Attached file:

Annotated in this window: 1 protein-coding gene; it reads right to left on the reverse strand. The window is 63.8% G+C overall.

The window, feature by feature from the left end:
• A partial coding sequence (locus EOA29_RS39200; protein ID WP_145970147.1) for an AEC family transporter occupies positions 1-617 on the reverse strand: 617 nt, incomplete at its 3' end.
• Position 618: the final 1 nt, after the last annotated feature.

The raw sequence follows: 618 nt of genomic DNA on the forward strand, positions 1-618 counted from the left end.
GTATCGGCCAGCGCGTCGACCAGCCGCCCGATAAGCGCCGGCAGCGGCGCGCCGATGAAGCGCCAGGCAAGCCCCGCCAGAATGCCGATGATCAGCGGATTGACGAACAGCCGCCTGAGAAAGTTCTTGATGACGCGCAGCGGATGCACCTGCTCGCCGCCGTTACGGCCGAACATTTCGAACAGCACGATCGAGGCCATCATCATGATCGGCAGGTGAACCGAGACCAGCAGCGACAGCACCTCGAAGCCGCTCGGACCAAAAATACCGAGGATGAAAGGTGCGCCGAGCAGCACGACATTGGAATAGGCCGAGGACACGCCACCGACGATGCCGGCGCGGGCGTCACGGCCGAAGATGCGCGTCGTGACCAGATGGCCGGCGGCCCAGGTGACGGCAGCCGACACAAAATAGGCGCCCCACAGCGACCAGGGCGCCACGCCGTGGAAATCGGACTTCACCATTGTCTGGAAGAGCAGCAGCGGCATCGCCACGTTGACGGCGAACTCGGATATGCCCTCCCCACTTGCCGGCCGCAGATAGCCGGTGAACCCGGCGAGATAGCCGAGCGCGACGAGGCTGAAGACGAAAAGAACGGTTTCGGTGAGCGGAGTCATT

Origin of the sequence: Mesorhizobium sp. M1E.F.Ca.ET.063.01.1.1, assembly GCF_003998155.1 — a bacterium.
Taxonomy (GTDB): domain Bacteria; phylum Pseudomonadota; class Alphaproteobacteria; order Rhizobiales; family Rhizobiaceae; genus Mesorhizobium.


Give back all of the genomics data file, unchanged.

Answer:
Annotated in this window: 1 protein-coding gene; it reads right to left on the reverse strand. The window is 63.8% G+C overall.

The window, feature by feature from the left end:
• A partial coding sequence (locus EOA29_RS39200; protein ID WP_145970147.1) for an AEC family transporter occupies positions 1-617 on the reverse strand: 617 nt, incomplete at its 3' end.
• Position 618: the final 1 nt, after the last annotated feature.

The raw sequence follows: 618 nt of genomic DNA on the forward strand, positions 1-618 counted from the left end.
GTATCGGCCAGCGCGTCGACCAGCCGCCCGATAAGCGCCGGCAGCGGCGCGCCGATGAAGCGCCAGGCAAGCCCCGCCAGAATGCCGATGATCAGCGGATTGACGAACAGCCGCCTGAGAAAGTTCTTGATGACGCGCAGCGGATGCACCTGCTCGCCGCCGTTACGGCCGAACATTTCGAACAGCACGATCGAGGCCATCATCATGATCGGCAGGTGAACCGAGACCAGCAGCGACAGCACCTCGAAGCCGCTCGGACCAAAAATACCGAGGATGAAAGGTGCGCCGAGCAGCACGACATTGGAATAGGCCGAGGACACGCCACCGACGATGCCGGCGCGGGCGTCACGGCCGAAGATGCGCGTCGTGACCAGATGGCCGGCGGCCCAGGTGACGGCAGCCGACACAAAATAGGCGCCCCACAGCGACCAGGGCGCCACGCCGTGGAAATCGGACTTCACCATTGTCTGGAAGAGCAGCAGCGGCATCGCCACGTTGACGGCGAACTCGGATATGCCCTCCCCACTTGCCGGCCGCAGATAGCCGGTGAACCCGGCGAGATAGCCGAGCGCGACGAGGCTGAAGACGAAAAGAACGGTTTCGGTGAGCGGAGTCATT

Origin of the sequence: Mesorhizobium sp. M1E.F.Ca.ET.063.01.1.1, assembly GCF_003998155.1 — a bacterium.
Taxonomy (GTDB): domain Bacteria; phylum Pseudomonadota; class Alphaproteobacteria; order Rhizobiales; family Rhizobiaceae; genus Mesorhizobium.